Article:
Experiments: Manifesting the [In]visible Landscapes
Technological advancements have caused our evolution away from our primal senses, impairing our abilities to react immediately at a phenomenon. This dormancy created our current human sensoria that are limited by the scalar scope of observations. We became heavily reliant on systems, both physical forms and manifested jurisdictions. However, instead of becoming one with these systems, we separate ourselves from them, as they are “unnatural.” When these systems fail, we further distinguish their inability to perform like humans, as though we have senses that comprehend all complexities at an instant to mitigate a projective scenario.
Our current senses are limited within the range of the microscopic instant and the larger regional scale. When we observe riverine transformations, for instance, the granular sedimentation is just as invisible to us as the indeterminate form it will become centuries from the very moment of observation. Due to these limitations, we create tools that focus on such processes’ spatial and temporal scale in order to reveal manifestations that are invisible at the one-to-one.
These machines' senses differ in that of a human. Its perception is modulated by the translation of such perceived phenomena happening in the realm of reality into the realm of the virtual through sensing and actuated response. The infinitely iterative process is eventually re-applied back into the initial state of Reality to create a neo-incarnate.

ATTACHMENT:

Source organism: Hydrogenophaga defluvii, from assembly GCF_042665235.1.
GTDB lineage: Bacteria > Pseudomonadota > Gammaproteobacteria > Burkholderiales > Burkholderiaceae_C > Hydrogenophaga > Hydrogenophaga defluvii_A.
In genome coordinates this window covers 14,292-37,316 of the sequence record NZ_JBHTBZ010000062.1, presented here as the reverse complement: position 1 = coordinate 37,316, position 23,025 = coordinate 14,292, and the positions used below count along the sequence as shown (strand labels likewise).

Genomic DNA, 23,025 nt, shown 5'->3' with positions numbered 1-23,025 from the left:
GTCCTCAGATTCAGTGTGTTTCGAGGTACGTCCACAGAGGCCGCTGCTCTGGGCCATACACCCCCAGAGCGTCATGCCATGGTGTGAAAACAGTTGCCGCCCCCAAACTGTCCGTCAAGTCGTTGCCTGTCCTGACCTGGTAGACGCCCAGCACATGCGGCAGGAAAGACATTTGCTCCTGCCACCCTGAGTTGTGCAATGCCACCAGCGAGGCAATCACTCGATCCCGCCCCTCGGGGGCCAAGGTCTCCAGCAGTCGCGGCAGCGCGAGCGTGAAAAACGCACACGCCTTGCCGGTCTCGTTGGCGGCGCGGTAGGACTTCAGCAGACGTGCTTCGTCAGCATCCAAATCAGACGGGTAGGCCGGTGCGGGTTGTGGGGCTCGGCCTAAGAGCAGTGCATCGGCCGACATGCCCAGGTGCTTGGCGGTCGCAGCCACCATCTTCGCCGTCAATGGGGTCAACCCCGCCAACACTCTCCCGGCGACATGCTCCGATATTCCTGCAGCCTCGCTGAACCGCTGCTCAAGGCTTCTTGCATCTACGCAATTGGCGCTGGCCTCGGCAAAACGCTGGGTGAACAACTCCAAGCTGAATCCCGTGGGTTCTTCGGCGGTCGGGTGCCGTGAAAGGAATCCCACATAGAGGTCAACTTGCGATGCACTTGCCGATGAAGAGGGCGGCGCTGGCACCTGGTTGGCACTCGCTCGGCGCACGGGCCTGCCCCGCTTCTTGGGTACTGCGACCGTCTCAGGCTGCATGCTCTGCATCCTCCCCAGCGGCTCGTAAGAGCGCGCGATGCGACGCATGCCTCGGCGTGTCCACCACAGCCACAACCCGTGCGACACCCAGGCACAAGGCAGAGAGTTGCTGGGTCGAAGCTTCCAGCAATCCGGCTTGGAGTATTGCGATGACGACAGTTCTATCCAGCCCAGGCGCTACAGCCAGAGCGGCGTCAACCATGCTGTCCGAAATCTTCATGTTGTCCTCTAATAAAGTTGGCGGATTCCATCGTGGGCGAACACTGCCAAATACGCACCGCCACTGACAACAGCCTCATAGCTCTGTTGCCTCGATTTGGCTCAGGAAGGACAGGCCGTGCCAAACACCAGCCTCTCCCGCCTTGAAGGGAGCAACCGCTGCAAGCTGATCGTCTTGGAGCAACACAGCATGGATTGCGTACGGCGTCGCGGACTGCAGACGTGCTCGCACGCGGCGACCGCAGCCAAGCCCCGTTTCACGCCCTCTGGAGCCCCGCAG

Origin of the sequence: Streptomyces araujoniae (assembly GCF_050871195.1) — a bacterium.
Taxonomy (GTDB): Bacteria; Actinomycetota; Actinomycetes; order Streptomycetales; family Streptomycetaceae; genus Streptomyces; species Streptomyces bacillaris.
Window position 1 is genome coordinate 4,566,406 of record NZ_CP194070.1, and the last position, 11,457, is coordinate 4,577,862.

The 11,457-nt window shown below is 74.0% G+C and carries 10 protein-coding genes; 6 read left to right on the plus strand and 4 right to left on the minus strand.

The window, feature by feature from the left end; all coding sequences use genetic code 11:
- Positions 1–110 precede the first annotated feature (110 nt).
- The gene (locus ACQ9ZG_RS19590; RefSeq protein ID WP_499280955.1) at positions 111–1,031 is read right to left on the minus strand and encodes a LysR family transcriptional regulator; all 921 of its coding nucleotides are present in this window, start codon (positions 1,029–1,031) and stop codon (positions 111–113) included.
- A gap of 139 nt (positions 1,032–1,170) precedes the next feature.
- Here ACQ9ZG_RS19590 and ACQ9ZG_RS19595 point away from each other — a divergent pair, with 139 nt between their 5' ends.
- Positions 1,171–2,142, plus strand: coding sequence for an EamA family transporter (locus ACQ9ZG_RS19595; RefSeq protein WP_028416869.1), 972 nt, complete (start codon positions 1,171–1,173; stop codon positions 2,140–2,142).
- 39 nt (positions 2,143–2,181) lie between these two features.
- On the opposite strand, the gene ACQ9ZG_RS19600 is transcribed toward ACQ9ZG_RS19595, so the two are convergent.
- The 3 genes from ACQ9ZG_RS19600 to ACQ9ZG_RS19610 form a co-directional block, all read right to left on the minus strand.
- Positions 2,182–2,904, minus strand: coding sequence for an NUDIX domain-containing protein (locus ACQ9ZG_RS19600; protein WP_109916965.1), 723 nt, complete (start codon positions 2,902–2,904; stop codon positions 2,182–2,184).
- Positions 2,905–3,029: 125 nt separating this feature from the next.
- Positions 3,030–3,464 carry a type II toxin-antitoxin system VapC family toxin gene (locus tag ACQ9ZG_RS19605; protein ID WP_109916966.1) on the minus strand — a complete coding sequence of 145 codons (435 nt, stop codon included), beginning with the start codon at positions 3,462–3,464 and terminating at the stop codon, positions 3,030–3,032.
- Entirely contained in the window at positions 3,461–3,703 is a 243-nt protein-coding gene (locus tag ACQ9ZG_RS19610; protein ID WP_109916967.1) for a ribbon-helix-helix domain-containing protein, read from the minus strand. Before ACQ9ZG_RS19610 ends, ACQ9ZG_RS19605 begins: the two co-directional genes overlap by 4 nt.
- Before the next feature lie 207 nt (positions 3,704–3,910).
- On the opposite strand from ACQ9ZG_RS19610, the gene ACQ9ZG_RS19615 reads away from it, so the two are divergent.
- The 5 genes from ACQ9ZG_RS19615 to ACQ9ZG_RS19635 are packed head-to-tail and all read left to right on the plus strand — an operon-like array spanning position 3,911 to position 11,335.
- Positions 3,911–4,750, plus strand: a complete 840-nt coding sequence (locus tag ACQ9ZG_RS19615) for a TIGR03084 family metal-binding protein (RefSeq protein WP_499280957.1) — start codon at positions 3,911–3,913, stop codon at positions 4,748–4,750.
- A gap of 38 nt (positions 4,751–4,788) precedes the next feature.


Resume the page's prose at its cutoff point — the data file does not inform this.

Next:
Reality (Nature) -> [Virtual] -> Neo-Reality (Nature) -> [Virtual] -> (Neo)Neo- Reality (Nature)...
These manifested forms not only become visible to humans, but also become enmeshed as a new form of ecology co-produced by the real and the virtual.
real, virtual, landscape, sensing technologies
Cite as: Estrada, Leif. (Under Review). "Experiments: Manifesting the [In]visible Landscapes" in Cuarto Magazine, Series 1 Disruption, Issue 3 Visible. Pupa Press.
Bradley Cantrell, Associate Professor of Landscape Architectural Technology, Director of the Landscape Architecture Program, MDes-Technology Area Co-Coordinator, Harvard University-Graduate School of Design; for his continued support as mentor in their similar area of research and for allowing him to explore theoretical conceptions of virtual and reality through the Responsive Environments and Artifacts Lab.
Robert Tangstrom; for the professional photographic documentation of the models.
Jeremy Hartley; for providing additional videos from the research lab.